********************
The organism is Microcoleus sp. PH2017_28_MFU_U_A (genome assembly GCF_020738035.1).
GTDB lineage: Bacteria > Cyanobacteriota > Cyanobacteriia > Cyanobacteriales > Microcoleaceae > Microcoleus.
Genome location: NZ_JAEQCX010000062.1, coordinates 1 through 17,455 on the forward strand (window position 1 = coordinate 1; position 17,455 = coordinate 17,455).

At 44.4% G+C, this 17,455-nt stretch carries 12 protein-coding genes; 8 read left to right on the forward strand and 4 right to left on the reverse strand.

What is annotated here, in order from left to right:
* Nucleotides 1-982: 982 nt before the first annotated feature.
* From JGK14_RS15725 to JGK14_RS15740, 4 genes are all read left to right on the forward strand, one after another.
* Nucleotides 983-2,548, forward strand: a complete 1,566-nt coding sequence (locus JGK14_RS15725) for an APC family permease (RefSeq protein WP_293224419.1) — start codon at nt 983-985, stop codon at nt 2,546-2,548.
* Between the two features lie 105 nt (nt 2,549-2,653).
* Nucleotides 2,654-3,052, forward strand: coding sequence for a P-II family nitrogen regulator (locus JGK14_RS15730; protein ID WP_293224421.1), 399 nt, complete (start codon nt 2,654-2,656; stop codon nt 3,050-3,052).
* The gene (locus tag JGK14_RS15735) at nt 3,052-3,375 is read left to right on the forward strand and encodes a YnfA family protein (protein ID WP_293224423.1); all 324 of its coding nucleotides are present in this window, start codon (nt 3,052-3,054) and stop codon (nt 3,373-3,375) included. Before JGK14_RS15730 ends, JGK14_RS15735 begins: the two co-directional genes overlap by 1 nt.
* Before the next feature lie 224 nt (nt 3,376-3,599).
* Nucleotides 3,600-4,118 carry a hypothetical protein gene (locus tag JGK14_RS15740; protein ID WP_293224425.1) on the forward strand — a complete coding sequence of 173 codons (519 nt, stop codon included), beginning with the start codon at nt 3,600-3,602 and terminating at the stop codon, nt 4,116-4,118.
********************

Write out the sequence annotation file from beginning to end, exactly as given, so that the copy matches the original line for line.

The organism is Microcoleus sp. PH2017_28_MFU_U_A (genome assembly GCF_020738035.1).
GTDB lineage: Bacteria > Cyanobacteriota > Cyanobacteriia > Cyanobacteriales > Microcoleaceae > Microcoleus.
Genome location: NZ_JAEQCX010000062.1, coordinates 1 through 17,455 on the forward strand (window position 1 = coordinate 1; position 17,455 = coordinate 17,455).

At 44.4% G+C, this 17,455-nt stretch carries 12 protein-coding genes; 8 read left to right on the forward strand and 4 right to left on the reverse strand.

What is annotated here, in order from left to right:
* Nucleotides 1-982: 982 nt before the first annotated feature.
* From JGK14_RS15725 to JGK14_RS15740, 4 genes are all read left to right on the forward strand, one after another.
* Nucleotides 983-2,548, forward strand: a complete 1,566-nt coding sequence (locus JGK14_RS15725) for an APC family permease (RefSeq protein WP_293224419.1) — start codon at nt 983-985, stop codon at nt 2,546-2,548.
* Between the two features lie 105 nt (nt 2,549-2,653).
* Nucleotides 2,654-3,052, forward strand: coding sequence for a P-II family nitrogen regulator (locus JGK14_RS15730; protein ID WP_293224421.1), 399 nt, complete (start codon nt 2,654-2,656; stop codon nt 3,050-3,052).
* The gene (locus tag JGK14_RS15735) at nt 3,052-3,375 is read left to right on the forward strand and encodes a YnfA family protein (protein ID WP_293224423.1); all 324 of its coding nucleotides are present in this window, start codon (nt 3,052-3,054) and stop codon (nt 3,373-3,375) included. Before JGK14_RS15730 ends, JGK14_RS15735 begins: the two co-directional genes overlap by 1 nt.
* Before the next feature lie 224 nt (nt 3,376-3,599).
* Nucleotides 3,600-4,118 carry a hypothetical protein gene (locus tag JGK14_RS15740; protein ID WP_293224425.1) on the forward strand — a complete coding sequence of 173 codons (519 nt, stop codon included), beginning with the start codon at nt 3,600-3,602 and terminating at the stop codon, nt 4,116-4,118.